One thing you can expect from me come rain or shine is to keep you in the loop on changes to all things tax-related. This week is no exception.
There are some important changes to small business tax deductions rolling out, and not all deductions apply to all North Texas businesses.
But first, let’s briefly talk 2021 Infrastructure bill. While the bill is getting some serious push and pull in the House, there are conflicting views on how this will affect small businesses.
Per the Treasury, the bill will target tax increases on big corporations (raising the corporate income tax — i.e. C-corps — to 28%, among other moves) while protecting the majority of small businesses (around 97%). But opposing sources argue that this doesn’t take into account the many small C corporations that could possibly be affected by the proposed corporate tax rate increase. In fact, according to the Tax Foundation “more than half of the pass-through business income could face tax increases.”
There’s certainly more to come on this, and we’ll keep you posted as lawmakers reach a final decision.
Now, even if we can’t stop a possible tax increase, we can help you with your small business tax deductions.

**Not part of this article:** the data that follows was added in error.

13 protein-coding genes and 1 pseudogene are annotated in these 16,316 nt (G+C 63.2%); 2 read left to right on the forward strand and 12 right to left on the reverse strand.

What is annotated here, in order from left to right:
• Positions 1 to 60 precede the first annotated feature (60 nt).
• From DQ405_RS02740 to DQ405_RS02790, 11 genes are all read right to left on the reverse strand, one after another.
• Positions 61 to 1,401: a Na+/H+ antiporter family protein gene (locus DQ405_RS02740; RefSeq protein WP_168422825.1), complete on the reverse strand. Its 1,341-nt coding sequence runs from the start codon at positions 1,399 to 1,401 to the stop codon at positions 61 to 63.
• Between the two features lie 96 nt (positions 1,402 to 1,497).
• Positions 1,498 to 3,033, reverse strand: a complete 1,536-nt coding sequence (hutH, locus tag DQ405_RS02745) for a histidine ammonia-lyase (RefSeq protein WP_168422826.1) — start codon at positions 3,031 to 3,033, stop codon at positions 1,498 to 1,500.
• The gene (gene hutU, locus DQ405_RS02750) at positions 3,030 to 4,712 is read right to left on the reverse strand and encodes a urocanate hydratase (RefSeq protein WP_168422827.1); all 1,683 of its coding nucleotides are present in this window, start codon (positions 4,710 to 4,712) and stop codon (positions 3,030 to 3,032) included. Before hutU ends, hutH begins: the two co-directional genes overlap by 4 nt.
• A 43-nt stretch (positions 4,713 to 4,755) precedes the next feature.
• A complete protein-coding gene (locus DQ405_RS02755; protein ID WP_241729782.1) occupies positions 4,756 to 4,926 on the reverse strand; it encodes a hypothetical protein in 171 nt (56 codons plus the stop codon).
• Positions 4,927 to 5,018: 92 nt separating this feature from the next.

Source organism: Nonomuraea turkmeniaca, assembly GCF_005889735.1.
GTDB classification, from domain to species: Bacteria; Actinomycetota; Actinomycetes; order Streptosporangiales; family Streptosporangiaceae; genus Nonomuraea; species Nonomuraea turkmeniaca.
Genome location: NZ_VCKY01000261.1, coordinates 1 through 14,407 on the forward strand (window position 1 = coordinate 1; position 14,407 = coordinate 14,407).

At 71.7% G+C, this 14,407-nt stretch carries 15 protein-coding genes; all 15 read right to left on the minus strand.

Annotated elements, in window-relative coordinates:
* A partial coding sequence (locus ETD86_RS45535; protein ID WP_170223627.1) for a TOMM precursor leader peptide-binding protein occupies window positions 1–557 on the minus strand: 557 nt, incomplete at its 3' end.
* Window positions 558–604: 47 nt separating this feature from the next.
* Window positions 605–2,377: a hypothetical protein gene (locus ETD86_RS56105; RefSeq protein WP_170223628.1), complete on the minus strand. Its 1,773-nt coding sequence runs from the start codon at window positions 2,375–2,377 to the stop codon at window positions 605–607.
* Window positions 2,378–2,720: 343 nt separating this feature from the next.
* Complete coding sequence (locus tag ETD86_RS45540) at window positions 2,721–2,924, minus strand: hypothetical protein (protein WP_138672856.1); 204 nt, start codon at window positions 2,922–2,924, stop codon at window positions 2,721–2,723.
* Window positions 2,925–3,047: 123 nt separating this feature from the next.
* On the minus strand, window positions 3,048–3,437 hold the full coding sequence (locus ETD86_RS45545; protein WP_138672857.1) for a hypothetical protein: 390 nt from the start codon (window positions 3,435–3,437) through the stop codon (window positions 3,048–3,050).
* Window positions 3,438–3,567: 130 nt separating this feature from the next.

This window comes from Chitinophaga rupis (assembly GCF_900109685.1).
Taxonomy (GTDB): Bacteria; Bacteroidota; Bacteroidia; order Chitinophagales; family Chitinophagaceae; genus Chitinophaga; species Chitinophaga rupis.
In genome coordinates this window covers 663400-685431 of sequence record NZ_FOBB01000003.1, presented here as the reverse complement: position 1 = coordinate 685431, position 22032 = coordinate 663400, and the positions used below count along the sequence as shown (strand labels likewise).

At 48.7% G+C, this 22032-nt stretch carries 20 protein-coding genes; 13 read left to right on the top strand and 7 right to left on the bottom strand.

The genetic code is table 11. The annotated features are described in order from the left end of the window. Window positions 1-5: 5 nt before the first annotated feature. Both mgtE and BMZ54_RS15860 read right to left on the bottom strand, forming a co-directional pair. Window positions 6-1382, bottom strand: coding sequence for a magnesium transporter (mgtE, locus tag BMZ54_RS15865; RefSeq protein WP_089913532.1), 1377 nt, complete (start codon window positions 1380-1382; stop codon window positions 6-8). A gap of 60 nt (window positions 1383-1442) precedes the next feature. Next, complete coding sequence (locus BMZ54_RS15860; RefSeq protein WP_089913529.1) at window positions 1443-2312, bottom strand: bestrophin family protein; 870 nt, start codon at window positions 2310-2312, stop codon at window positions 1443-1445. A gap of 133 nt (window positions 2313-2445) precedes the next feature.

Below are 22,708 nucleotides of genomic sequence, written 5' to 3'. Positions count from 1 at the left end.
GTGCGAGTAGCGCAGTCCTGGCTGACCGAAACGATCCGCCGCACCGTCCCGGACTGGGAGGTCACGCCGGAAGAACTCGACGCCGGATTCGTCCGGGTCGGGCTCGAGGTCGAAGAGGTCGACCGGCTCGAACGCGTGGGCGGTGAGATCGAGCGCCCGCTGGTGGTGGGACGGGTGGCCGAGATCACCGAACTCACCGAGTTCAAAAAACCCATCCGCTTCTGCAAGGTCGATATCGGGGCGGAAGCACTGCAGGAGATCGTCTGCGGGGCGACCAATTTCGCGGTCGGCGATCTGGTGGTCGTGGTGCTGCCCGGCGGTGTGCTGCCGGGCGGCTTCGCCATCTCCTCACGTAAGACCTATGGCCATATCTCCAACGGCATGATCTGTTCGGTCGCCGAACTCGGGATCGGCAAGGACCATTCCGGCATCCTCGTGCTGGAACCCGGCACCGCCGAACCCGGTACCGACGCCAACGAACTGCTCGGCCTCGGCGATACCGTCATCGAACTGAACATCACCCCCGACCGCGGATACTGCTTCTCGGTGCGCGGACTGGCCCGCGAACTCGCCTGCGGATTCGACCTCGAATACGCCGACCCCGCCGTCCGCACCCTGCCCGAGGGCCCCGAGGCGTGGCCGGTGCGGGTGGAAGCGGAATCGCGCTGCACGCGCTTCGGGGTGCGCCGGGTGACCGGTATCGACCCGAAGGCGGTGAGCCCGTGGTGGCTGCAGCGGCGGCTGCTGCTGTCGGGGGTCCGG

Let’s jump into the most recent updates…
Bill Bronson’s Latest Updates on Small Business Tax Deductions
“Life is the art of drawing without an eraser.” – John W. Gardner
Do your friends ever say that you’re lucky because you’ve got a business and can deduct everything on your taxes? Maybe you should get new friends… just kidding (sort of).
But there’s no “maybe” when you’re watching how to take tax deductions for your North Texas small business. The rules keep changing.
What’s in a deduction?
Though the tax reform of 2017 did away with a lot of deductions for individual taxpayers (at least for now), businesses still have a bit more leeway.
Hundreds of deductions remain available to business owners (generally speaking), including complex ones of depreciation — which we won’t get into this time. Some small business tax deductions are infamous and fancy, like the “Hummer Loophole” where some business owners can successfully write off the entire purchase price of heavy SUVs.